The existence of grants and subsidies which directly favour activities that have an excessive impact on the environment. Perverse incentives are most obviously found in the transport, agriculture and energy sectors.
Perverse subsidies operate in daily life when producers and consumers do not compensate for the economic losses which result from the impact of their activities on the environment. By enjoying lower prices (prices which do not include environmental impact costs), producers and consumers have no incentive to reduce this impact, or to take it into account in their investment decisions and lifestyle choices.
The continuing low level of petrol prices in the United States of America and Canada compared with western Europe, which has certainly contributed to the higher north American reliance on car transport and kilometric consumption, both detrimental to the environment and especially to air quality represents a massive scale perverse subsidy system.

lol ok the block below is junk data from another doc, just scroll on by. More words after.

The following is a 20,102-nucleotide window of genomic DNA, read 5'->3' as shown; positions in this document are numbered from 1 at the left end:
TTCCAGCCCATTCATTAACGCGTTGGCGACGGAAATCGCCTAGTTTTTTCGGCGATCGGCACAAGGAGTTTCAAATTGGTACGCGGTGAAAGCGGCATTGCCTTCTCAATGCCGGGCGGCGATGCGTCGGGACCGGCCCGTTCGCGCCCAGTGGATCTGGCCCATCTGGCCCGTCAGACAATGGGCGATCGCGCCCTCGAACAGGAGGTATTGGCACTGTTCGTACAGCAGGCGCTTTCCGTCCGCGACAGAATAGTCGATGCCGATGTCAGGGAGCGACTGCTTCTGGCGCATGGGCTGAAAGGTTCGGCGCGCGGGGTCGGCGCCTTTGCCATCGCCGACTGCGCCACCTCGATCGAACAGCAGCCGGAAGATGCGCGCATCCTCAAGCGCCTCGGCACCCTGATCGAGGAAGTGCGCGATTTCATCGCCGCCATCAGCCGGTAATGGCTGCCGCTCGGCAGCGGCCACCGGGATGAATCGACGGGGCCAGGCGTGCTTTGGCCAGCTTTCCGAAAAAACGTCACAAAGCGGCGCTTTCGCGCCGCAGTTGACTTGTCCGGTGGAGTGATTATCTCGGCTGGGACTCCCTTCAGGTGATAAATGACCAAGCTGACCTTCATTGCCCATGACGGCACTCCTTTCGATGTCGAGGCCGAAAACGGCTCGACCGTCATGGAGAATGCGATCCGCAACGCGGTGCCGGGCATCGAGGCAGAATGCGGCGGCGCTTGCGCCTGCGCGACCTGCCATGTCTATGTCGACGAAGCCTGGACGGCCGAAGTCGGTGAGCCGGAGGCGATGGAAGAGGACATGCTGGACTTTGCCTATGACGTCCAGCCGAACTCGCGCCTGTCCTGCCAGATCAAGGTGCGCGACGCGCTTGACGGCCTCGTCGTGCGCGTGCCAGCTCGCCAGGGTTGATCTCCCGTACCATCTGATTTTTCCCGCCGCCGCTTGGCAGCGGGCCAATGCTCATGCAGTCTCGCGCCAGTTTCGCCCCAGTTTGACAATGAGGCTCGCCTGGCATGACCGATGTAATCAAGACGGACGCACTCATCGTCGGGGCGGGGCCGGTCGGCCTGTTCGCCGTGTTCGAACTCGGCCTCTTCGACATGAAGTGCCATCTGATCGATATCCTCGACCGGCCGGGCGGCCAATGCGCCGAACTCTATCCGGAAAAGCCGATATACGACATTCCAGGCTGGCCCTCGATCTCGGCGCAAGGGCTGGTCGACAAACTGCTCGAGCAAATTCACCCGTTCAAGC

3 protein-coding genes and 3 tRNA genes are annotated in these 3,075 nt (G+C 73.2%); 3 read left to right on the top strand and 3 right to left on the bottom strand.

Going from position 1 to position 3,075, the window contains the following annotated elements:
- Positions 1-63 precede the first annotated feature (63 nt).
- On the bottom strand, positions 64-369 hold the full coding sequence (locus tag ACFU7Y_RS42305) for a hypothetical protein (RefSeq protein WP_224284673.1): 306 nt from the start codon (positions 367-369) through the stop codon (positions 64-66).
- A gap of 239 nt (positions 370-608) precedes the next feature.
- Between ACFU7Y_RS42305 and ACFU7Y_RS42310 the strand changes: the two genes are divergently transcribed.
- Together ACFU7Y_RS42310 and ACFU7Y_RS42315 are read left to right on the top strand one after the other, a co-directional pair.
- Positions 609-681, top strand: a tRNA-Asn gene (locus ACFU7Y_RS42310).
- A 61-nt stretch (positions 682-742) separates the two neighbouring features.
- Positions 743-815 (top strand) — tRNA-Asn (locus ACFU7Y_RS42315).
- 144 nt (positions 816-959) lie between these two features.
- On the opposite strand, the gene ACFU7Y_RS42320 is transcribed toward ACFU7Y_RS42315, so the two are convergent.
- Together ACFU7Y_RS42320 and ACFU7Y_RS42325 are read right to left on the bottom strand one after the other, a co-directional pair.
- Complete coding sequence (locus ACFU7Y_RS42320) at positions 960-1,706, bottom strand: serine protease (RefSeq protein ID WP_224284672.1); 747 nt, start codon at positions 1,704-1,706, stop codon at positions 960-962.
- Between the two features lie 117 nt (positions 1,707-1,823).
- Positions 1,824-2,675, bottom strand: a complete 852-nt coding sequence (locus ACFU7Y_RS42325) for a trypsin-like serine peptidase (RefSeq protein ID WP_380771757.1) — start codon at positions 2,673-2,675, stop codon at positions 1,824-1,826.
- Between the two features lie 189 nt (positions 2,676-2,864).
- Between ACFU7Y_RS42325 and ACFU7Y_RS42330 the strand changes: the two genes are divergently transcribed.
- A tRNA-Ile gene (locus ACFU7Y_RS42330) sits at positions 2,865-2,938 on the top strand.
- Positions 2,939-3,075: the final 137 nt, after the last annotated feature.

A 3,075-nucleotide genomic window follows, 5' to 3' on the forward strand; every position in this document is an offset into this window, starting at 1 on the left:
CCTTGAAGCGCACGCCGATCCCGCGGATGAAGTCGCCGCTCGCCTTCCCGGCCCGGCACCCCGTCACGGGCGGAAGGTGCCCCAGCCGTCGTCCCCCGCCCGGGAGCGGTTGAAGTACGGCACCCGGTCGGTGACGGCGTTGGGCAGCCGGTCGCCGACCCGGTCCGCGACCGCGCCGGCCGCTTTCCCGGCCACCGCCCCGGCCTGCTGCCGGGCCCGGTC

In Mexico City the real cost of water may be as high as a dollar per cubic meter, but the government charges only a tenth of that -- simultaneously creating an annual deficit for water services of about $1 billion and hiding the catastrophic state of the city's water supplies. Three separate analyses have estimated that such subsidies cost the global economy some $500-$600 billion annually -- as much as the Rio Earth Summit's proposed budget for sustainable development. In other words, if subsidies were eliminated, saving the earth would not need to cost the earth.
Under conditions imposed by the International Monetary Fund (IMF), Haiti is not allowed to subsidize its rice farmers, while the rice imported from the USA is heavily subsidized and hence cheap, driving local farmers out of business and into poverty. The per capita income of Haitians has dropped from $600 a year in 1980 to $369 in 1999. Similar patterns can be found in many other countries.